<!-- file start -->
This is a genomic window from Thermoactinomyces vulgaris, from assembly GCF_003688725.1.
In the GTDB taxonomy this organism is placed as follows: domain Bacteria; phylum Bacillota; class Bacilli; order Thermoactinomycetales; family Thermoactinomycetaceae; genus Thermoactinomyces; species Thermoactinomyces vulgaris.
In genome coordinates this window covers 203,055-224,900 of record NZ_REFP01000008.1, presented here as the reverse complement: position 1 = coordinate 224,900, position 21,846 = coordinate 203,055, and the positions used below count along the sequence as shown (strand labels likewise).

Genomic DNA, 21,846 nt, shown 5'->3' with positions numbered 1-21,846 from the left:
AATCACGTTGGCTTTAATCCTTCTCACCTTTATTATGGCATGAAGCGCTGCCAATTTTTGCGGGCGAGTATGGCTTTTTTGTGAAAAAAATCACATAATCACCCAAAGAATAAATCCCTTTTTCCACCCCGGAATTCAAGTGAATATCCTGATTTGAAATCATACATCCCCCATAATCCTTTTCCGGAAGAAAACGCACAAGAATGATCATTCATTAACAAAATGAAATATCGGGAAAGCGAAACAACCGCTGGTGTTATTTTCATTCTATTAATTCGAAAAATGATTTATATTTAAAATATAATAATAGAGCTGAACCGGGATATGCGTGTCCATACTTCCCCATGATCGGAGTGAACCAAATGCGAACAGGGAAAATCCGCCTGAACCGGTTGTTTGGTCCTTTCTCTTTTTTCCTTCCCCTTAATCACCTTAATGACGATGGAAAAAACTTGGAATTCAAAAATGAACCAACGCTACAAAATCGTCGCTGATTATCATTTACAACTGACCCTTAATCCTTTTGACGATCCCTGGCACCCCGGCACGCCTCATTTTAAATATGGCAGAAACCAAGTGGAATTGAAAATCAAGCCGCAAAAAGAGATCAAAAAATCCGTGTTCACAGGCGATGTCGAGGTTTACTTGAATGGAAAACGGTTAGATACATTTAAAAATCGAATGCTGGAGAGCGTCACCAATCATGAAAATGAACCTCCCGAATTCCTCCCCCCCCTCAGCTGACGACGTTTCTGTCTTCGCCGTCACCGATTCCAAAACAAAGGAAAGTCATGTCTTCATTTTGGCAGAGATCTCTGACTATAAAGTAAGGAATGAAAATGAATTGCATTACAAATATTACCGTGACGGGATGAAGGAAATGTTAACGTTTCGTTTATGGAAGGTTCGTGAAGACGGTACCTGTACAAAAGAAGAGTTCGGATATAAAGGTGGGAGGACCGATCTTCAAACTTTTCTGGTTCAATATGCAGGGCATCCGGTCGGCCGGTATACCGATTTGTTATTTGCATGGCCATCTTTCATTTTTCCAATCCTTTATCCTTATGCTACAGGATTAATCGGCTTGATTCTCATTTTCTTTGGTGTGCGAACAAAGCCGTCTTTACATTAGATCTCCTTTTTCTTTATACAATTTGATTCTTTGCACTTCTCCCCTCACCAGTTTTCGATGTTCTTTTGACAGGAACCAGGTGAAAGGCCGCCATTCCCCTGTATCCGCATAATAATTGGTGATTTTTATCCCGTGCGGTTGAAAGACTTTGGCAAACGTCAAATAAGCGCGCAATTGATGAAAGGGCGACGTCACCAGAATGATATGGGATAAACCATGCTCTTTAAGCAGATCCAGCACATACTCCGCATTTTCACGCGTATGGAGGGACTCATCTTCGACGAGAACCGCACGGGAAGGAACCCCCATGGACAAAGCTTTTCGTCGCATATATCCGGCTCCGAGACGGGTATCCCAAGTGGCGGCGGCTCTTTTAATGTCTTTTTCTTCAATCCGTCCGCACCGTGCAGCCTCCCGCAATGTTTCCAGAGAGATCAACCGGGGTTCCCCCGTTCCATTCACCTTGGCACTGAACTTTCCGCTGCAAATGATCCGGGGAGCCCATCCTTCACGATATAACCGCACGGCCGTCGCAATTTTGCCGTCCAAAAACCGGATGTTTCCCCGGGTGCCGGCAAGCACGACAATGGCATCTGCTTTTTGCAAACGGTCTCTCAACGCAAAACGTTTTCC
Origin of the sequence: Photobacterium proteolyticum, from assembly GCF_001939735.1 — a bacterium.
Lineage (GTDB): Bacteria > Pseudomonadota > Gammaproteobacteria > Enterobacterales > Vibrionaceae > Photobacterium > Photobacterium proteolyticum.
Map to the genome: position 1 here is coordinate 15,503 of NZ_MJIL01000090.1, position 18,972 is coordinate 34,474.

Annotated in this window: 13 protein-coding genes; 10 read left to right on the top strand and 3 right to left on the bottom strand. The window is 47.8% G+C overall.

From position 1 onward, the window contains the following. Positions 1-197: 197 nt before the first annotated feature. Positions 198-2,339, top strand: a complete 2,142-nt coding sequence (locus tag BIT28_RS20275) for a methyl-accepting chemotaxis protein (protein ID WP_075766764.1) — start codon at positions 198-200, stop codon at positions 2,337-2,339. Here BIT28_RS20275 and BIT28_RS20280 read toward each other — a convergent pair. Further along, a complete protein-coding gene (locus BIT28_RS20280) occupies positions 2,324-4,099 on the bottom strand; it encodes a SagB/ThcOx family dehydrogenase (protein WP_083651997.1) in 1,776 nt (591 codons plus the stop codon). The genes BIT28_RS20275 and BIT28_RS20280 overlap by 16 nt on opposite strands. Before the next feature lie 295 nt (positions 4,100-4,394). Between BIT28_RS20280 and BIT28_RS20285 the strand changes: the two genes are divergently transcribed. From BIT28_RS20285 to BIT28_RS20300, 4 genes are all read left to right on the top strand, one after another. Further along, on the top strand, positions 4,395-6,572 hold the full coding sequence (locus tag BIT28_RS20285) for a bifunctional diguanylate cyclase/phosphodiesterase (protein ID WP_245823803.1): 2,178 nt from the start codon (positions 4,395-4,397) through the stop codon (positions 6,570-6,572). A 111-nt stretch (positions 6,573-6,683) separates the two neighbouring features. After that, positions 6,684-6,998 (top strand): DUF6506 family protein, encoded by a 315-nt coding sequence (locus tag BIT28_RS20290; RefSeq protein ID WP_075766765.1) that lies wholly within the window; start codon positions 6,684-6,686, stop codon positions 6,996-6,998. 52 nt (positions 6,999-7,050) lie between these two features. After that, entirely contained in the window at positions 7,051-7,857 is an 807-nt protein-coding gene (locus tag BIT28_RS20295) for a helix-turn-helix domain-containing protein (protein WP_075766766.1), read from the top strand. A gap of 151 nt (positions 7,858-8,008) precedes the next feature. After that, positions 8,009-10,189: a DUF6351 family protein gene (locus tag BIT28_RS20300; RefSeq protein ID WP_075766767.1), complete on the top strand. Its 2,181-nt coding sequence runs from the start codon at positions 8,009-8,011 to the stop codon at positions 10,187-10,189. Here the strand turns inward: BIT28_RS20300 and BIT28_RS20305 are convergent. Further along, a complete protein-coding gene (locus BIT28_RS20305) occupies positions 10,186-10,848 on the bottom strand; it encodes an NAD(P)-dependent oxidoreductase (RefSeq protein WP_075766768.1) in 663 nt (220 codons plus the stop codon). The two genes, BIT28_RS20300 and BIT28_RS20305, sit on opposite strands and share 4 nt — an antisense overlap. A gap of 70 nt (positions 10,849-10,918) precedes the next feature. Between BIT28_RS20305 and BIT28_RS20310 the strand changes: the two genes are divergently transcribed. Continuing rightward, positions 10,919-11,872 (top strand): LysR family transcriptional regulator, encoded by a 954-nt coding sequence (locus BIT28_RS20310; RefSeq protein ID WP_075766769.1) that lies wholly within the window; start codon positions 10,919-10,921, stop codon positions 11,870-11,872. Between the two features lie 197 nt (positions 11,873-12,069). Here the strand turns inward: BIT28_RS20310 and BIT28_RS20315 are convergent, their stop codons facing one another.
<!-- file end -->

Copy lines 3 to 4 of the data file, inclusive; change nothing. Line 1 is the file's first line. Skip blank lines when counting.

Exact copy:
In genome coordinates this window covers 203,055-224,900 of record NZ_REFP01000008.1, presented here as the reverse complement: position 1 = coordinate 224,900, position 21,846 = coordinate 203,055, and the positions used below count along the sequence as shown (strand labels likewise).

Genomic DNA, 21,846 nt, shown 5'->3' with positions numbered 1-21,846 from the left: